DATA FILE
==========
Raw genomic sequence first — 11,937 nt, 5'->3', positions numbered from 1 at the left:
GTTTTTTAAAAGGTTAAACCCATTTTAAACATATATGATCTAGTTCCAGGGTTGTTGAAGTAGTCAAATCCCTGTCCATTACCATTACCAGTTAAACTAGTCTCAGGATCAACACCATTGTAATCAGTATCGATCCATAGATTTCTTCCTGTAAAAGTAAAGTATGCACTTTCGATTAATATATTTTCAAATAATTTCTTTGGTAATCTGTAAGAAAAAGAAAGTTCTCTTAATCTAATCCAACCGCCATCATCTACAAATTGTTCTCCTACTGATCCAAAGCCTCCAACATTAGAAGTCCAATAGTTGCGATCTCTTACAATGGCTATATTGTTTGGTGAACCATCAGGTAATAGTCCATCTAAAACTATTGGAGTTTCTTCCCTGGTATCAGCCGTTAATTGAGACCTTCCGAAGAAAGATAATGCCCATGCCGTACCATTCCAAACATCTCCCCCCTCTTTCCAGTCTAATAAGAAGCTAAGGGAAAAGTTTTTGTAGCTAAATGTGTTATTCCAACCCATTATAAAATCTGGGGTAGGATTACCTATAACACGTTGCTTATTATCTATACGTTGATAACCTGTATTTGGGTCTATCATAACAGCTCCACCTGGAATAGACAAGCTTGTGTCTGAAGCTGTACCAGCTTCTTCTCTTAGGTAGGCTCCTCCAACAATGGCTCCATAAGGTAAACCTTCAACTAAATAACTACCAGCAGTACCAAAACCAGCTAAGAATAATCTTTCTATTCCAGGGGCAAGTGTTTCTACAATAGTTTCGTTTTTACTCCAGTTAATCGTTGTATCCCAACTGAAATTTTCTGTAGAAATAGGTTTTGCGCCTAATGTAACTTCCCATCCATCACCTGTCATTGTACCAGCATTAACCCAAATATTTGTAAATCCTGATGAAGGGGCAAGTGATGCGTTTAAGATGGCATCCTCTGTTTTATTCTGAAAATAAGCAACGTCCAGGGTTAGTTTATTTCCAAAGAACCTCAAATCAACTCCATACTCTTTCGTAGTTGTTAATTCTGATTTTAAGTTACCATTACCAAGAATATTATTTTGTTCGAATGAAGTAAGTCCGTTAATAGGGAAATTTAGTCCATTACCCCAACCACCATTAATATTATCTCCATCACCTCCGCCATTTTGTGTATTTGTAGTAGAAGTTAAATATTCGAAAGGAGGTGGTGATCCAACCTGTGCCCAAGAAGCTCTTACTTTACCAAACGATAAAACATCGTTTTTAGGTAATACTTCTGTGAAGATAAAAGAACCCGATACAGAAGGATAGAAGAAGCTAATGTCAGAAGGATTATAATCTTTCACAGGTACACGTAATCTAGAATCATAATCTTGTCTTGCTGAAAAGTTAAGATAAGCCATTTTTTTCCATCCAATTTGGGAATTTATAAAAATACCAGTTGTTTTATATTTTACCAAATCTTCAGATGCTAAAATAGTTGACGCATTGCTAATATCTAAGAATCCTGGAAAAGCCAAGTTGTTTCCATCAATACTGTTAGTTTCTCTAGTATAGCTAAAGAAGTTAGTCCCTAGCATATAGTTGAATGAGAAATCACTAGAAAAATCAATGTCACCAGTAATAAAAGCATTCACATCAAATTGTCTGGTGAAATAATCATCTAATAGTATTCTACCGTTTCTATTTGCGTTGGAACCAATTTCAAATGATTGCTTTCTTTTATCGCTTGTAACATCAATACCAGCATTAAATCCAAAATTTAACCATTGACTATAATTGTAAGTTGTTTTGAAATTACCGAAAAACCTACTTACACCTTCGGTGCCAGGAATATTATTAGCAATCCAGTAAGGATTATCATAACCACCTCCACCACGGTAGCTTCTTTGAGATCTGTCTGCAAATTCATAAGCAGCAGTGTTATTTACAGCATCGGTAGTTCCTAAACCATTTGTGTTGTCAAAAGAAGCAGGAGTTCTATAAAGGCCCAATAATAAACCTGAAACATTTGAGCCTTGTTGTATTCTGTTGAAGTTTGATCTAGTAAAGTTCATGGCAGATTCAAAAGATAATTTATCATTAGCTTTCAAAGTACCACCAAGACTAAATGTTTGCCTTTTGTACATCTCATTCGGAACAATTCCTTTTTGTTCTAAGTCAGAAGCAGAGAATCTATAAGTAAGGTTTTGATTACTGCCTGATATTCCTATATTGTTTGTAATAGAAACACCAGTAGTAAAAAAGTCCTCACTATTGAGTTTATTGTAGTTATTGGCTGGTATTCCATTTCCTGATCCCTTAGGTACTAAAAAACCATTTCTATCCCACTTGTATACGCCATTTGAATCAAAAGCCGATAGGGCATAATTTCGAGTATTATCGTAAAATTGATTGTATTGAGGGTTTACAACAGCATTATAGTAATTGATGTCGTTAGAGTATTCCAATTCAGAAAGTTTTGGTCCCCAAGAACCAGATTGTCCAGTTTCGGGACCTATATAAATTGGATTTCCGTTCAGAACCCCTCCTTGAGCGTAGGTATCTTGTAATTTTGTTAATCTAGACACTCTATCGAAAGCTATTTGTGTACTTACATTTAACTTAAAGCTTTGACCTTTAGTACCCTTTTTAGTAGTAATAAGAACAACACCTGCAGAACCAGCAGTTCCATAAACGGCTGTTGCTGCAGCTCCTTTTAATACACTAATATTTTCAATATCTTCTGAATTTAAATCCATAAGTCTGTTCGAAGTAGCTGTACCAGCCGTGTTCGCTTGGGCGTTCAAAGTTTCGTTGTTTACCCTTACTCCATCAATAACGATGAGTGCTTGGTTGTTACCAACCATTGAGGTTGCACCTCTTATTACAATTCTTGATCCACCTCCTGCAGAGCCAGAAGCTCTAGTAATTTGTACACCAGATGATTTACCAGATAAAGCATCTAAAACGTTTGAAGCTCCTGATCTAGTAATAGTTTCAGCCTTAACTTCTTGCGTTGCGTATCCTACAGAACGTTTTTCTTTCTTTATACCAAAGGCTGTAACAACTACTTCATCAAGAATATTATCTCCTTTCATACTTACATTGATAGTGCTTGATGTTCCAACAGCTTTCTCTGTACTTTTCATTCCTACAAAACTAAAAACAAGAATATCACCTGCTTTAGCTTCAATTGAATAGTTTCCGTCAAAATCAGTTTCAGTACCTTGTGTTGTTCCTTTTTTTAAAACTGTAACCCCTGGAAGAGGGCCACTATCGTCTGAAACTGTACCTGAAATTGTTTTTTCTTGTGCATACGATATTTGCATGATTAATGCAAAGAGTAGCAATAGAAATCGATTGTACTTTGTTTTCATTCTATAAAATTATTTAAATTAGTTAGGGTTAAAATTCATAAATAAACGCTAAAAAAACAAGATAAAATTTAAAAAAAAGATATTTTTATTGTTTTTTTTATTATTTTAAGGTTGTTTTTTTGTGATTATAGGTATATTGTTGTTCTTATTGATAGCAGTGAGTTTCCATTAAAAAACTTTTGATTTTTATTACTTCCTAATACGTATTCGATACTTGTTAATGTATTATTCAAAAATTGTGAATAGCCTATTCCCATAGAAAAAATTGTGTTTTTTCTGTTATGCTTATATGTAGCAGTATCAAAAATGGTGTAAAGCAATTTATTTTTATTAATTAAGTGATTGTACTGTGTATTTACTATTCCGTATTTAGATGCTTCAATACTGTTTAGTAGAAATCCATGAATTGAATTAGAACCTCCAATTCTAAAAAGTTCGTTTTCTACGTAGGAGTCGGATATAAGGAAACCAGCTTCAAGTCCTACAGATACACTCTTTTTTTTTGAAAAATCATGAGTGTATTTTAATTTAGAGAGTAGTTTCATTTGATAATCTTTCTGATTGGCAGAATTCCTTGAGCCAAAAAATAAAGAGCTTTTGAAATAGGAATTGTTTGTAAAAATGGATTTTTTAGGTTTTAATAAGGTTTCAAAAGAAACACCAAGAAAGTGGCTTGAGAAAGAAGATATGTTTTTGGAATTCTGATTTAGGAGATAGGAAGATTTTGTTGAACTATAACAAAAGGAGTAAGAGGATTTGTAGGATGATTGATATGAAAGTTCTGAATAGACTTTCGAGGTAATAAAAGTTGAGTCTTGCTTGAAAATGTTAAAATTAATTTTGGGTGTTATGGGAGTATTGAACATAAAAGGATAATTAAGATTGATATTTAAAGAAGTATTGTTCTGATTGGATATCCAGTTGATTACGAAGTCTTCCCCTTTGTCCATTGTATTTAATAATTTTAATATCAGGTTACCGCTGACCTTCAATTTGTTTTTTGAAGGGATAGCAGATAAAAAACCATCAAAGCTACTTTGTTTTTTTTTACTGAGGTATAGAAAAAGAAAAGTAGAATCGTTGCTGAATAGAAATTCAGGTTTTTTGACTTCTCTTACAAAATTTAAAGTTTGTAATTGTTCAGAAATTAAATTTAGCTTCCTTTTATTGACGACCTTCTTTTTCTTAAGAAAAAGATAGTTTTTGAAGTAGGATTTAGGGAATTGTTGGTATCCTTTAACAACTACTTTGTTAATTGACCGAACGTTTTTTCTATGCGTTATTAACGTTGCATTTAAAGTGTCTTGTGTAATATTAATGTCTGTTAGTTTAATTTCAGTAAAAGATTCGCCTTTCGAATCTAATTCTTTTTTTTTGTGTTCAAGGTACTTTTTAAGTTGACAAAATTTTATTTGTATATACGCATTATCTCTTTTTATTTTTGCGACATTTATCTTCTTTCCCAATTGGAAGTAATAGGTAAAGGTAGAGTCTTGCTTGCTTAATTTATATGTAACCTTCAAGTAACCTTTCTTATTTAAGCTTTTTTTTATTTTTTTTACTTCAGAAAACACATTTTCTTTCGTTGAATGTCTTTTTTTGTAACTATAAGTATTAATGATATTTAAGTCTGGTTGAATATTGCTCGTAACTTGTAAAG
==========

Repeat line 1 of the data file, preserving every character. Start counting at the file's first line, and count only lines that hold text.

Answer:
Raw genomic sequence first — 11,937 nt, 5'->3', positions numbered from 1 at the left: